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Helen Thompson | Photo: Paul Bardagjy, Lionel Morrison, Fran Brennan, Patrick Wong and Jill Hunter | July 9, 2013
It’s no accident that some rooms dazzle more than others. Here, designers divulge their secrets (hint: great art doesn’t hurt).
A loft in the historic King William District of San Antonio is in a former glass factory renovated by San Antonio’s Poteet Architects and FAB Architecture in Austin. Everything was painted white, including the high-gloss lacquered floor to diffuse light in all ways possible, while the existing pine framing overhead and industrial sash windows were kept for texture. Crisp drywall finish on the walls shows off the owners’ art collection.
Dallas architect Lionel Morrison’s unmistakable signature is his high-style, all-white houses. This one is no exception. Says Morrison: “This is basically a front porch, but the double height gives the space grandeur. The approach into the house is orchestrated with a path and a 90-degree turn, so that the house is revealed to the visitor in stages. The lights inset into the limestone floor extend into the foyer, as if to invite a visitor inside. Thanks to interior up-lights, the room glows like an enticing jewel box.”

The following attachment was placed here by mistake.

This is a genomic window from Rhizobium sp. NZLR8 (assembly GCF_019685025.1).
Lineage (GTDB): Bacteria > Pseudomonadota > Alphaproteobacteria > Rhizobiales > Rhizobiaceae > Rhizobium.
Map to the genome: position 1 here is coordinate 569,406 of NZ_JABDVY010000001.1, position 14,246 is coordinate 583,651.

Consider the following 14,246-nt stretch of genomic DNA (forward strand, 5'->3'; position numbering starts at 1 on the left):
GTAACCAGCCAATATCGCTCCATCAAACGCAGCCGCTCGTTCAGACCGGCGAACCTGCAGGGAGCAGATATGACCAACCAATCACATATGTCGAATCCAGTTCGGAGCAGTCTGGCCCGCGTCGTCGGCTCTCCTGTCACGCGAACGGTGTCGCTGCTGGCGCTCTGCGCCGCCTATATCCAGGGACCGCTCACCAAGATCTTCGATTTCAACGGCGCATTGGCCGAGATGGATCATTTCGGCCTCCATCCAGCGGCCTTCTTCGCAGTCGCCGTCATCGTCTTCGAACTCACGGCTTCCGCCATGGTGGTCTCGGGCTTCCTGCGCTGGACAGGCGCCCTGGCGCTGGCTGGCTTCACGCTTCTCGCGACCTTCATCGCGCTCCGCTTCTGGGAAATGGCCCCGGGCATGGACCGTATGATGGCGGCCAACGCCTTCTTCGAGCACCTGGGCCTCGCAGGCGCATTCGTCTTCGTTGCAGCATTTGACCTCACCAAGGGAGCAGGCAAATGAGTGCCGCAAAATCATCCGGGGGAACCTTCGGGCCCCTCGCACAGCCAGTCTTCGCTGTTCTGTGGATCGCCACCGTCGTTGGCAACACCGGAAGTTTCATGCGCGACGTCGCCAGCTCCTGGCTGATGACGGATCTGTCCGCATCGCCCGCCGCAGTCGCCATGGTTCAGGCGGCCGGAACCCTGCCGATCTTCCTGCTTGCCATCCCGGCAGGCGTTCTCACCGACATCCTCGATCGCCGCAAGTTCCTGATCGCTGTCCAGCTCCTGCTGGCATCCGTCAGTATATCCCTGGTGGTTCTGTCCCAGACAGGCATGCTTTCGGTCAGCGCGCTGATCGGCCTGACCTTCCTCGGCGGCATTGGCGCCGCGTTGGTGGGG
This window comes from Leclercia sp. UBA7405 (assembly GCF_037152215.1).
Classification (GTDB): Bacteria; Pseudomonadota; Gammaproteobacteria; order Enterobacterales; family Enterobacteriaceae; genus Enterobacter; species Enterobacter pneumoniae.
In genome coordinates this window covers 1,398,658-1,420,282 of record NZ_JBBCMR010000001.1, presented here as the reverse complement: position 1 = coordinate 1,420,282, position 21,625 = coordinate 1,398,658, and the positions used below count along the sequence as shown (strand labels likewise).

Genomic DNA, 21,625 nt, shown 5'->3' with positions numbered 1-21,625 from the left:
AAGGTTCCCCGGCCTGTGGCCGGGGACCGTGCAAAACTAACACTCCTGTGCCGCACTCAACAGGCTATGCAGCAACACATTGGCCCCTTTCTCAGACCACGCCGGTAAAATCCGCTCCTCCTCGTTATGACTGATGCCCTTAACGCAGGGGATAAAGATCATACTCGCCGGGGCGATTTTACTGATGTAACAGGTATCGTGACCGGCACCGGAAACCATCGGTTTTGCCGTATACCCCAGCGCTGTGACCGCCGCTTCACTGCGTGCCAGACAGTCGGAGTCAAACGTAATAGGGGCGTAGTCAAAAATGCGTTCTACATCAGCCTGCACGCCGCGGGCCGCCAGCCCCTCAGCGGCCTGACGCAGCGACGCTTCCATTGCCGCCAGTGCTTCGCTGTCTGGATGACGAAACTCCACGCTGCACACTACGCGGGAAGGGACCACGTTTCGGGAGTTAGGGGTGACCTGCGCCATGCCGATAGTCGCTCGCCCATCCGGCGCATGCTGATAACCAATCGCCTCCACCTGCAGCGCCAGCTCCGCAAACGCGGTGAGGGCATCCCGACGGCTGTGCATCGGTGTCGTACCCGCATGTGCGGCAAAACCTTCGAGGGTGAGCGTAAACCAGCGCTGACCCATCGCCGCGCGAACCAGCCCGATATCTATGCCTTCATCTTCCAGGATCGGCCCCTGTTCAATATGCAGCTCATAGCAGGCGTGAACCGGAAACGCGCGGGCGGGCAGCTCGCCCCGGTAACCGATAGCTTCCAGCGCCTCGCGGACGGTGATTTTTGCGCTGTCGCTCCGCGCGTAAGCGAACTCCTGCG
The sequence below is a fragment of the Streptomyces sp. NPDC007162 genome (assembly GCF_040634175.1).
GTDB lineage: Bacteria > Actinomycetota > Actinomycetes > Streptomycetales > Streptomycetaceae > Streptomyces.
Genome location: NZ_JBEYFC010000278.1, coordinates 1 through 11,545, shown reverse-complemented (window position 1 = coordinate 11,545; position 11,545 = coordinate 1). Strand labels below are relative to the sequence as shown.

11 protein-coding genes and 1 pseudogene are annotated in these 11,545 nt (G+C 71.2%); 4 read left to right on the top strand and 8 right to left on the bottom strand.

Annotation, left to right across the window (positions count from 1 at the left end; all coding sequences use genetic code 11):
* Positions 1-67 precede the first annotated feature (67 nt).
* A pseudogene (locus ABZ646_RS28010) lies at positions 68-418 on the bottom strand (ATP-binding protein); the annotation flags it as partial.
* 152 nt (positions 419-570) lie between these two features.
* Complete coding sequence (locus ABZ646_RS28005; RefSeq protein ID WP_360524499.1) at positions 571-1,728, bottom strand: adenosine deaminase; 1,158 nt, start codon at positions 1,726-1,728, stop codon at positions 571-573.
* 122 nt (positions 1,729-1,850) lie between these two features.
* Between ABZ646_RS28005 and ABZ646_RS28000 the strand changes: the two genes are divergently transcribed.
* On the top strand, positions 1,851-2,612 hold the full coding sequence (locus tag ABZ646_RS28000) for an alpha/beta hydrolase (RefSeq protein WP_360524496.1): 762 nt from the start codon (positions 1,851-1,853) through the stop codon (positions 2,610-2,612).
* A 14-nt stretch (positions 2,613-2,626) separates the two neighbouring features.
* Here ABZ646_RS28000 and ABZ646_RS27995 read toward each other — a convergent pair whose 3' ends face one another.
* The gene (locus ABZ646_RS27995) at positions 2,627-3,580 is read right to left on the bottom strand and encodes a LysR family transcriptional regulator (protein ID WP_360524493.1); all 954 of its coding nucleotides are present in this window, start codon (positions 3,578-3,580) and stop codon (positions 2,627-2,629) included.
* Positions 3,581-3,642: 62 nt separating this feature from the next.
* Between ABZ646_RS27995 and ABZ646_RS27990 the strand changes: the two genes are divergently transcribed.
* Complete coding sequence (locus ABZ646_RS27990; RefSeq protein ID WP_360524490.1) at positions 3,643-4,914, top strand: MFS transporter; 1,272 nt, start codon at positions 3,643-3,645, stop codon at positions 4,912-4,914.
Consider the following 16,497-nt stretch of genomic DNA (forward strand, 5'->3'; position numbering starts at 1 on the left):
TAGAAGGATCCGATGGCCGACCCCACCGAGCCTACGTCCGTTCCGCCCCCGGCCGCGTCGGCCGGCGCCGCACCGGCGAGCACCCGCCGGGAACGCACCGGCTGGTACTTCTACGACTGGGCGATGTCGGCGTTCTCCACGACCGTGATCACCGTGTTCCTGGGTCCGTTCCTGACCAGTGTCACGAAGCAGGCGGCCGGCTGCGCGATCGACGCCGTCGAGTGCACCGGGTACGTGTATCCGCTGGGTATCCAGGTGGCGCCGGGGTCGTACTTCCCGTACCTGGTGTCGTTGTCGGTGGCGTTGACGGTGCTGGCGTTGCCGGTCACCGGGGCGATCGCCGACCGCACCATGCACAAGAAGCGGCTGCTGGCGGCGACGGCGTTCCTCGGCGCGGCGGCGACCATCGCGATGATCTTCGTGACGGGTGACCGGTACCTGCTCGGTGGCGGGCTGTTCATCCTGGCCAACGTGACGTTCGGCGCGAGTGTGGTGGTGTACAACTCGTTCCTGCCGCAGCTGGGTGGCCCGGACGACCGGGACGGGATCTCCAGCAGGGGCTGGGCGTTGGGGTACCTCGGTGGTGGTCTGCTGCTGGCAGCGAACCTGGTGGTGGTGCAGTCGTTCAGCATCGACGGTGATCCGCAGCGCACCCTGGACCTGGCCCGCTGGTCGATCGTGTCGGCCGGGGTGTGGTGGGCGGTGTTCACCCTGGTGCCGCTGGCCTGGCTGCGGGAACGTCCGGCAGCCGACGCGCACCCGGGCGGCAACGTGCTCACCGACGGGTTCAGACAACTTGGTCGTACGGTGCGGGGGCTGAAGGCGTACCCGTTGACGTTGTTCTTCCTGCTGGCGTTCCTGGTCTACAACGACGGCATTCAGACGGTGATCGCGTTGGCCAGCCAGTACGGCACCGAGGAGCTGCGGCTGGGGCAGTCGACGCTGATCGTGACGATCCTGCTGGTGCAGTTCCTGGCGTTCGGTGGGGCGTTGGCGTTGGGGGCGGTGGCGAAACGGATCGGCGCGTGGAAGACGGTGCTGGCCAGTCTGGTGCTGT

A client with an extensive collection of pop art was the perfect fit for Houston designer Laura Umansky, whose retail collection reflects her adventurous attitude toward style. Awkward spaces created by structural columns became places to display freestanding art, while all-white walls are the backdrop for shocks of red. A colorfully striped Kyle Bunting rug makes the narrow room seem more generously proportioned.Wraparound windows are left uncovered to accentuate that this 17th floor aerie is floating in its own world high above Houston.
Houston designer Ann Wolf is a master of nuance; a few subtle gestures turn a traditional dining room in River Oaks into an inspired environment for her clients’ cutting-edge collection of modern art. The gray-blue color of the grass cloth wallpaper is as elusive as a shadow and mysteriously complementary behind a painting or drawing. Velvet upholstery on the George Cameron Nash dining chairs and the grass cloth bestow vibrancy. Lack of ornamentation, especially in conjunction with texture, creates an intensified environment for art. The juxtaposition of formal and contemporary adds magic to an elegant space.
Architect Mell Lawrence and interior designer Fern Santini invigorated a Victorian mansion with industrial modern verve, especially obvious in the master bathroom that takes up space formerly inhabited by the attic. A skylight around the original chimney bathes the room in soft and wonderful light. The space feels like a secret retreat, thanks to a ceiling that follows the original roofline. The subtle, earthy hue of the chimney brick, the new shower tiles and the semitransparent Benjamin Moore stain on the poplar wall boards create an ambient glow that flatters both the room and anyone in it.